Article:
Students who worked for Moksha, brought several accolades to the college or even had genuine medical grounds for their inability to attend classes fell prey to the hands of the system, and their incessant requests fell on deaf ears. It wouldn’t have been a big surprise if our college had witnessed a Sushant Rohilla, eking out his last few words in a suicide note. I’m hugely relieved that  no one took such a harsh step, but what vexes me is that the conditions were no less to provoke such an extreme situation.

Teachers also play a pivotal role in shaping a student’s life and hence, shouldn’t restrict themselves to just teaching the subject (which I’m sorry to say, some fail to do by never seeing showing up in the classroom during the entire semester and somehow, still detaining students), but instill confidence in a student, instead of  condemning him for trying to be a free bird.

Take the example of Birla Institute of Technology and Science (BITS), Pilani with 0% attendance requirements and yet students of that institute are doing fairly well. The authorities believe that students are old enough to decide which classes they deem worthy of their time. By citing this example, I don’t intend to promote such norms because surely, everything has its own pros and cons (though personally, I’m in favor of it), but at least the arbitrariness in a policy such as attendance criteria, which is of great significance, has been completely removed.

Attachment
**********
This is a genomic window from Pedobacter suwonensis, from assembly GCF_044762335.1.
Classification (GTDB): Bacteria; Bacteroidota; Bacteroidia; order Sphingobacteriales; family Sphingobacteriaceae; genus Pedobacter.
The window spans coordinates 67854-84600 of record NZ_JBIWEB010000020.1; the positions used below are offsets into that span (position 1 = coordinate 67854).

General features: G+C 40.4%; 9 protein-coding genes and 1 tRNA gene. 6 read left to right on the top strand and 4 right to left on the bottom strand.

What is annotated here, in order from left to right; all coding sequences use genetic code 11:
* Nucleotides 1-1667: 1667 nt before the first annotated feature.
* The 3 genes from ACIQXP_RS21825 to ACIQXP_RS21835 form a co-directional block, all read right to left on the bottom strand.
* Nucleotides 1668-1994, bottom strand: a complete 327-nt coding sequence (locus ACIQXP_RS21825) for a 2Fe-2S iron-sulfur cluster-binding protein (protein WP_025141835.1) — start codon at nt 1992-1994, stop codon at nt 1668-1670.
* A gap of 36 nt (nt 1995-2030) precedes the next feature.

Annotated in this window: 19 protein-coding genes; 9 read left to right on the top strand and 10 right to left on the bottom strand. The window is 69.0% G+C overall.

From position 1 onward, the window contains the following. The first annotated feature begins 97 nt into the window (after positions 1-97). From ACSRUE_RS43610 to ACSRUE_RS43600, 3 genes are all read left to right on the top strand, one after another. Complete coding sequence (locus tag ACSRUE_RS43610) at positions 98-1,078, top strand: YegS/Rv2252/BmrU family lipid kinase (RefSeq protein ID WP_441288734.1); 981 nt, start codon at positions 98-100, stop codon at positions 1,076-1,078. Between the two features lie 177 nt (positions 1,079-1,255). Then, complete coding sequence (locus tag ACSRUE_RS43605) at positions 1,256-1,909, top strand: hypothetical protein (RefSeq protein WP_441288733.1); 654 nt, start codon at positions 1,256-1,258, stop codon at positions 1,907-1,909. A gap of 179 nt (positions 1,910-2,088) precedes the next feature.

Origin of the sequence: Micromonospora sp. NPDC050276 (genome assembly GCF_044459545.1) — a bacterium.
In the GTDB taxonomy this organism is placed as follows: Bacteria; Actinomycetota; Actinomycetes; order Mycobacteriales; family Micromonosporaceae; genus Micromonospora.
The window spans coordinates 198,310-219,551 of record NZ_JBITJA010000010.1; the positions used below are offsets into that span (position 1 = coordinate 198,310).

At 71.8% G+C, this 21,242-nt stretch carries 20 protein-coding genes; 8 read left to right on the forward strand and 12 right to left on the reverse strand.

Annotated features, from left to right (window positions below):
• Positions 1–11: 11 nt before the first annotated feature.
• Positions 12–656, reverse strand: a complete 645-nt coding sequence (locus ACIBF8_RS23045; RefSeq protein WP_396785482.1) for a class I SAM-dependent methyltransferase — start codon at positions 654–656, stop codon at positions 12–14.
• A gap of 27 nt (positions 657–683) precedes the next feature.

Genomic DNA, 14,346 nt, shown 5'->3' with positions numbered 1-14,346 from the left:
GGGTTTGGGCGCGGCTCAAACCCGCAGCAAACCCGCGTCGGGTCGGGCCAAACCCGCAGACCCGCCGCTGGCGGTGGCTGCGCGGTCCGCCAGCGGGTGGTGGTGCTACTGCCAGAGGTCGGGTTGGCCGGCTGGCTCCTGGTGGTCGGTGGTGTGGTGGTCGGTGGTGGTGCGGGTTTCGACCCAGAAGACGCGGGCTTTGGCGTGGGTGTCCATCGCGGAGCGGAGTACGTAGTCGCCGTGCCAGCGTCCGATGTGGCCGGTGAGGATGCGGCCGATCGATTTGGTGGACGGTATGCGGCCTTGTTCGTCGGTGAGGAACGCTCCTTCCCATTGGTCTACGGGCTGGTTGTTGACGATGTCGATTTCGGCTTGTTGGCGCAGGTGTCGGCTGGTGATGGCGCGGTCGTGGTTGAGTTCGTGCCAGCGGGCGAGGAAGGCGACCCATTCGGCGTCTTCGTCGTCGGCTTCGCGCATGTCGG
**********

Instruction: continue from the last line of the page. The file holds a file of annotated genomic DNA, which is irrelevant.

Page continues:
And even though I would never condone Sushant Rohilla for making such a move, I’m afraid I’m in no position to say whether it was a doltish or an impulsive step as I’ve never been in his shoes. All I know is that he is dead. And he could have been alive, standing in our midst, had there been a positive response from his college. These are the indisputable facts of the case.

Even if the policies are changed now, justice is served, the real culprits behind Sushant’s death are punished, would he rise from his grave to witness this change? Do you think that the cost of an innocent life is justified to wake us up from our slumber and make us do the needful?

I’d like to conclude with a simple scientific experiment conducted a long time ago:


The premise of the experiment is that if a frog is put suddenly in a bowl of boiling water, it will jump out, but if it is put in cold water which is then brought to a boil slowly, it will not perceive the danger and will be cooked to death.

Moral? JUMP OUT OF THE BOWL. STOP ADJUSTING TO THE SYSTEM. FIGHT IT before you find yourself hanged to the ceiling fan, succumbing to the injustice, eking out the last words in a suicide note.